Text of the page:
13. You are right there is no comparison between the disciple’s “crosses” and Jesus Christ’s crucifixion – Christ who was the atoning sacrifice for our sin – the sacrificial lamb. Also, I see what you are saying about the “cross” in Matthew 16:24 as being a metaphor for an attitude to living sacrificially and to die if necessary… to put other’s needs before our own.. to live selflessly….to die to self. I see that you have put the message about Jesus Christ and him crucified in its full context, which includes the resurrection and ascension into glory of Christ. Jesus is no longer on a cross and is alive… True. Christ’s resurrection secures what Christ accomplished on the cross.

    Paul does acknowledge what Christ has accomplished on the cross and what that means for him as a follower of Christ … “I have been crucified with Christ. It is no longer I who live, but Christ who lives in me. And the life I now life in the flesh I live by faith in the Son of God….” Who is experiencing the Christian life like Paul the Apostle?

    All that we have received is because of Christ’s sacrificial death on that cross… Christ poured out His life of holiness, one that no-one could ever live, in his holy blood to redeem us from slavery to sin. We are covered by the blood of Christ the lamb the spotless righteousness of Christ given to us by God.

    All that we are is because of Christ’s sacrifice on the cross – we are justified, redeemed, reconciled, adopted as sons by the holy blood of Christ. God raised Christ from death and exalted Christ to the highest pinnacle of glory because Christ fulfilled God’s plan of redemption on that cross at Calvary.

    Applying the cross to one’s life may mean “realising” that we are freed from bondage of every kind because of Christ’s sacrifice on the cross. What if someone is struggling with fear – should you say Christ is risen and you should be free from fear if you really believed in what Christ has accomplished on the cross. Have to say that approach only makes someone feel even worse. Who is living in the realm of triumphalism?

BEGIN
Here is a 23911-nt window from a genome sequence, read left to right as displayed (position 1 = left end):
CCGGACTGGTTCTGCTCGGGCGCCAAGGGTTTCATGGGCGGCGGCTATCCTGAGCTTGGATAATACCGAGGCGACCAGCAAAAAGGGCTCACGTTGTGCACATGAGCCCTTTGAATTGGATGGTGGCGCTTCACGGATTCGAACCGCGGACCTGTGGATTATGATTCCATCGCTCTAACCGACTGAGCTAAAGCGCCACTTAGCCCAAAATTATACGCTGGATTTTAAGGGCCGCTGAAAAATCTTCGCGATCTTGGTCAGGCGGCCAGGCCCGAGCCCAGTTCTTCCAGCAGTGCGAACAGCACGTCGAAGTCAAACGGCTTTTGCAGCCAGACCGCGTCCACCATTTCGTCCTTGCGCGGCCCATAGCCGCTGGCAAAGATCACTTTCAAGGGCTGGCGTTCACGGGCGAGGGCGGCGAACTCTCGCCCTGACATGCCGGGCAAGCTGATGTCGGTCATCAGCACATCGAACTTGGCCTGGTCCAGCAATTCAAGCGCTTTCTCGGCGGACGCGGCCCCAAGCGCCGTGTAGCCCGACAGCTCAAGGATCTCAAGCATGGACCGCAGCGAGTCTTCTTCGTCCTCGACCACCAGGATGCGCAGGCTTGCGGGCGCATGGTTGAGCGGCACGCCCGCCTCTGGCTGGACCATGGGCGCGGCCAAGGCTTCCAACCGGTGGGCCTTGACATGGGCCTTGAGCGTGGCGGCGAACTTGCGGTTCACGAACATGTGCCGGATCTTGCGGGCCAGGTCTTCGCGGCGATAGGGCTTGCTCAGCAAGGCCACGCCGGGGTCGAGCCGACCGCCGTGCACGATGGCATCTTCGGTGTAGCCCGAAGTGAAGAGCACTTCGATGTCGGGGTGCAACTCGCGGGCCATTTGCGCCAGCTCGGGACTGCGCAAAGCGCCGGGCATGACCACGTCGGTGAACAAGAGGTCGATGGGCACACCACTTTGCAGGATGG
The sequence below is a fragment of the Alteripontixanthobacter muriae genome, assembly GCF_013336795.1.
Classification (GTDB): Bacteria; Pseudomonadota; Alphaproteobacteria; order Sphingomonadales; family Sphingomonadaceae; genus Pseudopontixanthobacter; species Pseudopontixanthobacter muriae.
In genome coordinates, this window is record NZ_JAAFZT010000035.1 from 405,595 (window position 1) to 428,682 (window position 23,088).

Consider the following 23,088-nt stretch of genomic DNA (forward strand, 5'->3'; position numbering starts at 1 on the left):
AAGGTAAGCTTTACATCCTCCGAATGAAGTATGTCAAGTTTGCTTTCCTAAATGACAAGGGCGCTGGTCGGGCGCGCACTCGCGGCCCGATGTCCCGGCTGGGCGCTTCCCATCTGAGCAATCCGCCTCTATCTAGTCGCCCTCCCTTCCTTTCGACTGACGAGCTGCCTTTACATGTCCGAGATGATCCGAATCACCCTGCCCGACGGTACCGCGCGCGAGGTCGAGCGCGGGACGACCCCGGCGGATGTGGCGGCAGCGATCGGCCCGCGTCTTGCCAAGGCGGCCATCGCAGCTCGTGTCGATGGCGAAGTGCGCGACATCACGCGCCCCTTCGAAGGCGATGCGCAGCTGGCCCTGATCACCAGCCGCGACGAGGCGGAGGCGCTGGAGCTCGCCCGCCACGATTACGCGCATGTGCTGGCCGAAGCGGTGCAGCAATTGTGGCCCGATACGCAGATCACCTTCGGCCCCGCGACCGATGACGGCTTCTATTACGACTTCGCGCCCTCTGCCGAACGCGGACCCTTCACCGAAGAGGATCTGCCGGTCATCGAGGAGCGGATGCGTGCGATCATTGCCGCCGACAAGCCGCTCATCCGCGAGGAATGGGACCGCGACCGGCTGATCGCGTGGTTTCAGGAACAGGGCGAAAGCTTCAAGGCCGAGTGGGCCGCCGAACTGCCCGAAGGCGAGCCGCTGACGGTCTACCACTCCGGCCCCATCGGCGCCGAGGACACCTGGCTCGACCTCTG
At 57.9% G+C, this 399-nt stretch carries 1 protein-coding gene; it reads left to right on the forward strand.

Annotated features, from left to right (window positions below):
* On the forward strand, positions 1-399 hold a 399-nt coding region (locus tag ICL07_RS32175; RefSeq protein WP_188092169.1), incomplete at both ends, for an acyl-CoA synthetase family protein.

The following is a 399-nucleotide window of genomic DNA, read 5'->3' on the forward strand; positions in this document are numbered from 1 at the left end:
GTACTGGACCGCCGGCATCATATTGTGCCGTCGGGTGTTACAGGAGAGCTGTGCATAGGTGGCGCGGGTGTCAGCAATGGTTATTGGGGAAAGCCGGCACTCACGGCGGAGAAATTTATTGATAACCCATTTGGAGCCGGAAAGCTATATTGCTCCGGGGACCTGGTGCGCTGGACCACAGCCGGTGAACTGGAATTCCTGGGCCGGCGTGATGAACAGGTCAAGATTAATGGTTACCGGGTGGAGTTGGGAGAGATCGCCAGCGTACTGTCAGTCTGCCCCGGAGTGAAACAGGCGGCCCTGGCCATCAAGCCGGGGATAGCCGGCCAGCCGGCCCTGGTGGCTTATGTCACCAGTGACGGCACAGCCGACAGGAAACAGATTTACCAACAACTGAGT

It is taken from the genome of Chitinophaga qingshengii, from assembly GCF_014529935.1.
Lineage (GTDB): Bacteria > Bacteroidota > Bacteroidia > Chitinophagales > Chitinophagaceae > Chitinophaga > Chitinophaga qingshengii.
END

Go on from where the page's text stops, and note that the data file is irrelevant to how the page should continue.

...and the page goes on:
1. If someone is living with fear I would indeed point out that Christ is risen and ascended. I would not say, however, that he should be free of fear, but that there is now the real possibility and potential to be free of fear. With Jesus there is hope, not to mention compassion and comfort.

      Jesus lives and he intercedes for us who are still living with weaknesses and difficulties. He intercedes from a position of power. None of us will reach his level of victory and triumph this side of eternity.

  14. Thank you for your reply – it is extremely helpful. Actually, thank you for all your replies and your level of understanding.

    1. You’re welcome, Clare. I’m sure we arein agreement for the most part.

  15. Same here

  16. Here are links to a blog post and journal article on the Greek verb telestai (“it is finished”). Some people have taken the meaning, and especially the usage, of telestai too far in John 19:30.

    “Paid in Full”? The Meaning of τετέλεσται (Tetelestai) in Jesus’ Final Words by Gary Manning (here).

    Does τετέλεσται Mean ‘Paid in Full’ in John 19:30?: An Exercise in Lexical Semantics by Aaron M. Jensen (here).